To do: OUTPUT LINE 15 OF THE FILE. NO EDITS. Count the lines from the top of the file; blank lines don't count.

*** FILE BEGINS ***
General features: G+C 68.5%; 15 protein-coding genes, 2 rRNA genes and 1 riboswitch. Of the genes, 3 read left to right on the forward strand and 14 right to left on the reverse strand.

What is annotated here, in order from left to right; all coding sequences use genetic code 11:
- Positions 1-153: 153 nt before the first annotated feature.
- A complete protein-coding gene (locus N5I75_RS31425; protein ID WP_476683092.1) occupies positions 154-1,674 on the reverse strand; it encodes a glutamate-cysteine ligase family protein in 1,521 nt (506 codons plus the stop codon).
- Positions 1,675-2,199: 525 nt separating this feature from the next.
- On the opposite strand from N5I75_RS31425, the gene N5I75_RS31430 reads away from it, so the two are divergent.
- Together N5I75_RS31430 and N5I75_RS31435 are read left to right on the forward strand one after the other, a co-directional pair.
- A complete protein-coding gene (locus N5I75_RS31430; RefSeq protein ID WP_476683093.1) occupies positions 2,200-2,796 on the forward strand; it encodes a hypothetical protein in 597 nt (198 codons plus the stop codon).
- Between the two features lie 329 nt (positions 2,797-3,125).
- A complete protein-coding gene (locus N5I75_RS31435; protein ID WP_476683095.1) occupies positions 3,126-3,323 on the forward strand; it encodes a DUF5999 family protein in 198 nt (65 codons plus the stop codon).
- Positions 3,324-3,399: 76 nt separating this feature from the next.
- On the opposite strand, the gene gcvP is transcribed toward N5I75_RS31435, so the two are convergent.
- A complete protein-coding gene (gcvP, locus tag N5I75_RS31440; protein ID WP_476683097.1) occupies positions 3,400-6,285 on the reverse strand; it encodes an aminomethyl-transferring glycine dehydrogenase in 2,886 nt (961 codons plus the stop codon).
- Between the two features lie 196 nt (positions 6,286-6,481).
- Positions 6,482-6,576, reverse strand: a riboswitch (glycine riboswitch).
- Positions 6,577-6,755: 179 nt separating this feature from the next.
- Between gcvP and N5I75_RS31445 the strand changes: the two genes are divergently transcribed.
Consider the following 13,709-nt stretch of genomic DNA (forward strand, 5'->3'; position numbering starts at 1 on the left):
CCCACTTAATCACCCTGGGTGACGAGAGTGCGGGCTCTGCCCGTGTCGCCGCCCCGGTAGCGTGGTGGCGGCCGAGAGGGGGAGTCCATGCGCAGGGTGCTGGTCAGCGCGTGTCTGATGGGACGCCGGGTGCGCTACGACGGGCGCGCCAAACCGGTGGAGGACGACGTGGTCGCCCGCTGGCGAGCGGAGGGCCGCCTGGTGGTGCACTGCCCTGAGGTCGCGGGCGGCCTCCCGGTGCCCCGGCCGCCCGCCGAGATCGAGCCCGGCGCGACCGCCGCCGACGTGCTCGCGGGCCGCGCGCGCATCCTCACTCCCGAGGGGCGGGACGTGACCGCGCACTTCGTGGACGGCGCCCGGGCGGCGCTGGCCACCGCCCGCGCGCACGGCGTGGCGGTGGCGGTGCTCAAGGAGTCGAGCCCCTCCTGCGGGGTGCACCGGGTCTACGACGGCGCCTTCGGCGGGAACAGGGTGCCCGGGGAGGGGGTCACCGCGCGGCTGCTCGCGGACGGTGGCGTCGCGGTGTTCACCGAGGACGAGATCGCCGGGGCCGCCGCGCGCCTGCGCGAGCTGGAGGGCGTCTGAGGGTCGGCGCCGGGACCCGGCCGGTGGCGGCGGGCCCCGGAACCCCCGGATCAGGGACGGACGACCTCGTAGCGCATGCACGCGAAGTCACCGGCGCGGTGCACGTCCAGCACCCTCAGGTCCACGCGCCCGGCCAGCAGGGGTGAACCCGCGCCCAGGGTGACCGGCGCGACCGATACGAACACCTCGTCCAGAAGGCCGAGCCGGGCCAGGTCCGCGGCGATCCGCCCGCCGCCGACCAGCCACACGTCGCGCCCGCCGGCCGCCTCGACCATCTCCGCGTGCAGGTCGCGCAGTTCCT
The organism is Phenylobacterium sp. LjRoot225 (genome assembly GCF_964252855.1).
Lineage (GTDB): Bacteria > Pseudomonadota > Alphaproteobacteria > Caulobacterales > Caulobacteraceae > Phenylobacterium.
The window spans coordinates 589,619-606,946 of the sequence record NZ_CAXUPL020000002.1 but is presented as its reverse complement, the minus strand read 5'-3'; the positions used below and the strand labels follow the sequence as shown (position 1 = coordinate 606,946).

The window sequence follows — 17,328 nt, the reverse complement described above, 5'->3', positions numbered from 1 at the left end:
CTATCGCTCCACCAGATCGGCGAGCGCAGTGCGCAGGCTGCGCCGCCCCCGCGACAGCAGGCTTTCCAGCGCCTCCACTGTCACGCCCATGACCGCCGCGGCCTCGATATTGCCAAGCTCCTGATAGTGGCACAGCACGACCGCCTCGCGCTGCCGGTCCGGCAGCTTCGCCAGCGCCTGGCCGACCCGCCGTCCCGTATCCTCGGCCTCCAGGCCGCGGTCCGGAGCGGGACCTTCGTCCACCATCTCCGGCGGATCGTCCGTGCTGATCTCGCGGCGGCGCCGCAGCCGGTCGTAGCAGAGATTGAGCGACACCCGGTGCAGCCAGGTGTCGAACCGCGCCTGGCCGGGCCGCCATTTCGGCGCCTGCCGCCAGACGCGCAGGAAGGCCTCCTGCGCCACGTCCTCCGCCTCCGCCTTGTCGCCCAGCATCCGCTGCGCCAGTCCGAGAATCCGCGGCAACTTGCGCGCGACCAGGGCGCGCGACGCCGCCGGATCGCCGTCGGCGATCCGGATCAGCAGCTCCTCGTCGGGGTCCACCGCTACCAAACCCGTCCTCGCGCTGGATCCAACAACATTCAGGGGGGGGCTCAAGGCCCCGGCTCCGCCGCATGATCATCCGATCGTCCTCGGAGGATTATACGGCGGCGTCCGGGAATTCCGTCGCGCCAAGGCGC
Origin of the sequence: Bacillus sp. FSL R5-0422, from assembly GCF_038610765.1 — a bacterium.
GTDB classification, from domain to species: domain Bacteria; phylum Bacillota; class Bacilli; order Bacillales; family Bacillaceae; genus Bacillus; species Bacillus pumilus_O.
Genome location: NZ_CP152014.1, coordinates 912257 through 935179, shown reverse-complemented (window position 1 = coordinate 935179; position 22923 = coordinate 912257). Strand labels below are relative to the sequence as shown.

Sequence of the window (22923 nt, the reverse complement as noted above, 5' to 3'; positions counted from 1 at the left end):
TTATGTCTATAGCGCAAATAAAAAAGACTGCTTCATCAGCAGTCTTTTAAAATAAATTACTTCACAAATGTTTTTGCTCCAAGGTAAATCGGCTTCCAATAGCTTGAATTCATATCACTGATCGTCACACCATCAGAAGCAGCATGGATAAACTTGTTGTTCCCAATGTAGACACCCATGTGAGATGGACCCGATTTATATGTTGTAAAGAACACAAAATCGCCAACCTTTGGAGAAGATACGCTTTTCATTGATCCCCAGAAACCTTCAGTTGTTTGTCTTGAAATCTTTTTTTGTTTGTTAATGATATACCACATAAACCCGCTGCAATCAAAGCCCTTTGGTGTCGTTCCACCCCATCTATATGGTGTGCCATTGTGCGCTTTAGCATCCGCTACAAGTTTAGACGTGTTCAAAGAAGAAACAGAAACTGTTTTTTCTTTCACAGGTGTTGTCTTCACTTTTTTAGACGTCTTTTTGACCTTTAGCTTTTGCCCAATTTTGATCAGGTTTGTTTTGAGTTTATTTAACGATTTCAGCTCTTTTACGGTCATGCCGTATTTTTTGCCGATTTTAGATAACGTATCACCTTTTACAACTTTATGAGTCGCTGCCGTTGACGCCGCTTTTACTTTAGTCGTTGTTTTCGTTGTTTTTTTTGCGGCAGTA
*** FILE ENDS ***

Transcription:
- Positions 6,482-6,576, reverse strand: a riboswitch (glycine riboswitch).